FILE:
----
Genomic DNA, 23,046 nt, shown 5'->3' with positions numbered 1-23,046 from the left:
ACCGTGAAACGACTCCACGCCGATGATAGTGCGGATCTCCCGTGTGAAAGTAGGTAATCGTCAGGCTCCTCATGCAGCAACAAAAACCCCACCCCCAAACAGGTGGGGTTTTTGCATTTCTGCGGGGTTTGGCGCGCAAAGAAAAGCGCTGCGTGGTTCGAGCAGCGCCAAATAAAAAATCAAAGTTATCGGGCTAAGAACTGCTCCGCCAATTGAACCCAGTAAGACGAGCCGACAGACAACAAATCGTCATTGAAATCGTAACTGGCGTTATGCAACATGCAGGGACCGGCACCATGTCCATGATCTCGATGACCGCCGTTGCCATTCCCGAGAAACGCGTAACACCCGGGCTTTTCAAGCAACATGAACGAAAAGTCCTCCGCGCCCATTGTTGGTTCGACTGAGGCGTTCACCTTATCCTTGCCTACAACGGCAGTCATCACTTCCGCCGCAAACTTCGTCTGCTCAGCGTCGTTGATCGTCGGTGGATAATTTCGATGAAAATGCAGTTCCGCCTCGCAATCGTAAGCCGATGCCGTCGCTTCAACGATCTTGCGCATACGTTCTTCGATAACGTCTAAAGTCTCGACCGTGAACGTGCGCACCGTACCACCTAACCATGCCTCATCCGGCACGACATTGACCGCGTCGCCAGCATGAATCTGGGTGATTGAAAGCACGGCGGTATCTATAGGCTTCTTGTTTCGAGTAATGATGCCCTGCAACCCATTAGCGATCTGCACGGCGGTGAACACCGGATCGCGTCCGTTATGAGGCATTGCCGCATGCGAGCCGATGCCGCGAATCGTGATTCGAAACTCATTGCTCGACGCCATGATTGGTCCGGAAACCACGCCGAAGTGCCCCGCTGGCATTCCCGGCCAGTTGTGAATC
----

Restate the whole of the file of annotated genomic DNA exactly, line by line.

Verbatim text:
Genomic DNA, 23,046 nt, shown 5'->3' with positions numbered 1-23,046 from the left:
ACCGTGAAACGACTCCACGCCGATGATAGTGCGGATCTCCCGTGTGAAAGTAGGTAATCGTCAGGCTCCTCATGCAGCAACAAAAACCCCACCCCCAAACAGGTGGGGTTTTTGCATTTCTGCGGGGTTTGGCGCGCAAAGAAAAGCGCTGCGTGGTTCGAGCAGCGCCAAATAAAAAATCAAAGTTATCGGGCTAAGAACTGCTCCGCCAATTGAACCCAGTAAGACGAGCCGACAGACAACAAATCGTCATTGAAATCGTAACTGGCGTTATGCAACATGCAGGGACCGGCACCATGTCCATGATCTCGATGACCGCCGTTGCCATTCCCGAGAAACGCGTAACACCCGGGCTTTTCAAGCAACATGAACGAAAAGTCCTCCGCGCCCATTGTTGGTTCGACTGAGGCGTTCACCTTATCCTTGCCTACAACGGCAGTCATCACTTCCGCCGCAAACTTCGTCTGCTCAGCGTCGTTGATCGTCGGTGGATAATTTCGATGAAAATGCAGTTCCGCCTCGCAATCGTAAGCCGATGCCGTCGCTTCAACGATCTTGCGCATACGTTCTTCGATAACGTCTAAAGTCTCGACCGTGAACGTGCGCACCGTACCACCTAACCATGCCTCATCCGGCACGACATTGACCGCGTCGCCAGCATGAATCTGGGTGATTGAAAGCACGGCGGTATCTATAGGCTTCTTGTTTCGAGTAATGATGCCCTGCAACCCATTAGCGATCTGCACGGCGGTGAACACCGGATCGCGTCCGTTATGAGGCATTGCCGCATGCGAGCCGATGCCGCGAATCGTGATTCGAAACTCATTGCTCGACGCCATGATTGGTCCGGAAACCACGCCGAAGTGCCCCGCTGGCATTCCCGGCCAGTTGTGAATC